In 1890, the surviving veterans of the 11th Pennsylvania erected a monument at Gettysburg. From a distance it looks like other regimental memorials, a defiant soldier atop a marble pedestal. But on a ledge near the base of the monument lies a small bronze dog.
After the Japanese attack on Pearl Harbor in 1941, war planners recognized a special threat: If Japan invaded Hawaii, it could seize millions of dollars in U.S. currency from the islands’ people and businesses — currency that would remain valuable since it was indistinguishable from that on the mainland.
They came up with a novel solution: In January 1942 the government recalled all regular paper money on the islands, except for an allowance of $200 per individual and $500 per business. Then it issued new notes stamped with the word HAWAII. Now if Hawaii fell to Japan these “overprinted” notes could be declared worthless.
After the new notes were distributed, citizens were asked to trade in their remaining regular currency. Two hundred million dollars was burned, and between August 1942 and October 1944 Hawaiians were required to conduct their business using the overprinted notes.
Happily, the invasion never came, and after the war the Hawaiian notes were exchanged for regular currency again. Today they’re collectors’ items.
In the 1890s, touched by Georgia’s generosity in sending supplies to a drought-ridden Midwest, Indianapolis attorney and Union veteran Philander H. Fitzgerald contacted Georgia governor William J. Northen and described a dream he had of a colony in the warm South where Northern veterans might spend their final years. They established a new town, called Fitzgerald, on a parcel of public property only 10 miles from the site of Jefferson Davis’ capture and not far from Andersonville, the location of the Confederacy’s most notorious prison.
The first 50,000 acres sold quickly, and another 50,000 were soon sought. Formally founded in 1895, the town largely fulfilled its namesake’s vision of reconciliation and comity. The town was open to “all good people,” but the overwhelming majority of its first residents were Union veterans. Planners named seven streets in the west of town after Confederate generals such as Lee and Jackson and seven streets in the east after Union leaders such as Grant and Meade. Children hailing from 38 states received free tuition from free textbooks in the first schools in Georgia to offer a nine-month term, and only one of their 12 teachers was a Southerner. By 1900 Fitzgerald had 9,000 residents and was celebrating two Memorial Days, Georgia’s on April 26 and the national holiday on May 30, unusual in the South before World War I.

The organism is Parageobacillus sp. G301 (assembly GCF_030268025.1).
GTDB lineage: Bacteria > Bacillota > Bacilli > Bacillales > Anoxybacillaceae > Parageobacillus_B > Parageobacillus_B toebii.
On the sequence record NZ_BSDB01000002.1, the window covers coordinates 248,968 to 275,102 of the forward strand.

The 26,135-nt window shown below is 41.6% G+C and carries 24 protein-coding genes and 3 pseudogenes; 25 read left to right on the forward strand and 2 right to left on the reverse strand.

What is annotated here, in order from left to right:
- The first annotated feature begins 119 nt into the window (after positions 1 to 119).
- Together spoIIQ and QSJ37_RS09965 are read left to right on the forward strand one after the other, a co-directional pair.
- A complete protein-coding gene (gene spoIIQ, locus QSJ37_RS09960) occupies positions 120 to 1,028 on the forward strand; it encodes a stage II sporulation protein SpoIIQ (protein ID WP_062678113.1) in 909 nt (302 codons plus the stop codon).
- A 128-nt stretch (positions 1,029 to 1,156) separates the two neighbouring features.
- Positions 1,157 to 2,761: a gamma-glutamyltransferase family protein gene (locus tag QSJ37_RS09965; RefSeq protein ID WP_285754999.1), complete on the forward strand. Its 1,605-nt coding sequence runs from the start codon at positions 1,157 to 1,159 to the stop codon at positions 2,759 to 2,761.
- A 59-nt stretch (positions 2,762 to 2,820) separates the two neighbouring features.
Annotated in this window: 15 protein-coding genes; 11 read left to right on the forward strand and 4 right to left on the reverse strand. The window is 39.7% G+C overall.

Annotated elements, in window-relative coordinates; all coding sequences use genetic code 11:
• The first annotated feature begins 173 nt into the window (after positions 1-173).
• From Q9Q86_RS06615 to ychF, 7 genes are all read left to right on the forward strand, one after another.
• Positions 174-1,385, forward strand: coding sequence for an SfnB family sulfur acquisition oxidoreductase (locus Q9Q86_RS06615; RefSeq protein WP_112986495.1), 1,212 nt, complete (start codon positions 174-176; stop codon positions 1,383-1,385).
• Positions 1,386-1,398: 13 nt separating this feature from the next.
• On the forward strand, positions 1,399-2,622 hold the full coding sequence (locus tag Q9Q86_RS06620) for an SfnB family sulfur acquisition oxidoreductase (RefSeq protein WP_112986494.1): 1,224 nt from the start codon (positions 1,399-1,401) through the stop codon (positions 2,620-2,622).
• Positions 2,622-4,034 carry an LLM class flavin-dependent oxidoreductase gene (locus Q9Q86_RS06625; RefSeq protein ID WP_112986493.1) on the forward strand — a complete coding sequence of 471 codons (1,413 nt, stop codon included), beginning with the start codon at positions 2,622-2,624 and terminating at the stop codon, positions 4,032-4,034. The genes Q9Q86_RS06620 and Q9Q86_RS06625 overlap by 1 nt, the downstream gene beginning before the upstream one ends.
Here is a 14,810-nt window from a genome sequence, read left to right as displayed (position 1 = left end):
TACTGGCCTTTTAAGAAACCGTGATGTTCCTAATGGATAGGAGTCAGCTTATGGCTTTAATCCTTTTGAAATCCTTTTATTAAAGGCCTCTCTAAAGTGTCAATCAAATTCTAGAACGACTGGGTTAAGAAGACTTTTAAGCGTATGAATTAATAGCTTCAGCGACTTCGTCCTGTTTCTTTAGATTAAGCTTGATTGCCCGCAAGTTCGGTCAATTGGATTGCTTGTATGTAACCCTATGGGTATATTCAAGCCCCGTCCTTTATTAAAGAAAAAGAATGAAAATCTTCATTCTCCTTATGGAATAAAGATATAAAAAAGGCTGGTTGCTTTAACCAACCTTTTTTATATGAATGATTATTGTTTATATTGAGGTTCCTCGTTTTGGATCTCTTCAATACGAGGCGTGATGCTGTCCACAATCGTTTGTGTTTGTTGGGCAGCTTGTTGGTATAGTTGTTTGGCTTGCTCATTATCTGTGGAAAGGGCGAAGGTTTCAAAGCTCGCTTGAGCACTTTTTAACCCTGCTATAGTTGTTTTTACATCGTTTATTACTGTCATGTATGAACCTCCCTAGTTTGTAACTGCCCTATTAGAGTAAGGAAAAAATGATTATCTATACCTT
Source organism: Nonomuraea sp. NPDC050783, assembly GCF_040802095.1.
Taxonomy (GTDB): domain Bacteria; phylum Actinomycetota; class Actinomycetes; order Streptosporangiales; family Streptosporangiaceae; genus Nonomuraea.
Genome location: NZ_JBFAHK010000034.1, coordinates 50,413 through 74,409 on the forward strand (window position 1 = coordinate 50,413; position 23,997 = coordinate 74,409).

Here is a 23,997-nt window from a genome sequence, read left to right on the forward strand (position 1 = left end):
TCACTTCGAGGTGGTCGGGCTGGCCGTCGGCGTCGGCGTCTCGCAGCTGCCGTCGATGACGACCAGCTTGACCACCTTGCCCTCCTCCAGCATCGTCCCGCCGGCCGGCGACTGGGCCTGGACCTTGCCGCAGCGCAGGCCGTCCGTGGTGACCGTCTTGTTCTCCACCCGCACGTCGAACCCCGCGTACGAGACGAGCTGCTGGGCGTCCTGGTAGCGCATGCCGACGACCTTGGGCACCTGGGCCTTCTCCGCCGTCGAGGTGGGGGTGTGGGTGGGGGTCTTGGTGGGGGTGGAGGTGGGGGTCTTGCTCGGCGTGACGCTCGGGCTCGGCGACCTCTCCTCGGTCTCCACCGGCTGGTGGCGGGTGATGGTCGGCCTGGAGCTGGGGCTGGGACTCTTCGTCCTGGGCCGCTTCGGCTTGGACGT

The town’s first hotel was called Grant-Lee. After some grumblings among the neighbors, they changed it to Lee-Grant. Nobody’s perfect.
First entry in Victoria’s diary, Aug. 1, 1832, when she was 13:
We left K.P. at 6 minutes past 7 and went through the Lower-field gate to the right. We went on, & turned to the left by the new road to Regent’s Park. The road & scenery is beautiful. 20 minutes to 9. We have just changed horses at Barnet a very pretty little town. 5 minutes past 1/2 past 9. We have just changed horses at St. Albans. The situation is very pretty & there is a beautiful old abbey there. 5 minutes past 10. The country is beautiful here: they have began to cut the corn here; it is so golden & fine that I think they will have a very good harvest, at least here. There are also pretty hills & trees.
Five years later, on the day of her accession, she wrote, “Since it has pleased Providence to place me in this station, I shall do my utmost to fulfil my duty towards my country; I am very young and perhaps in many, though not in all things, inexperienced, but I am sure that very few have more real good will and more real desire to do what is fit and right than I have.”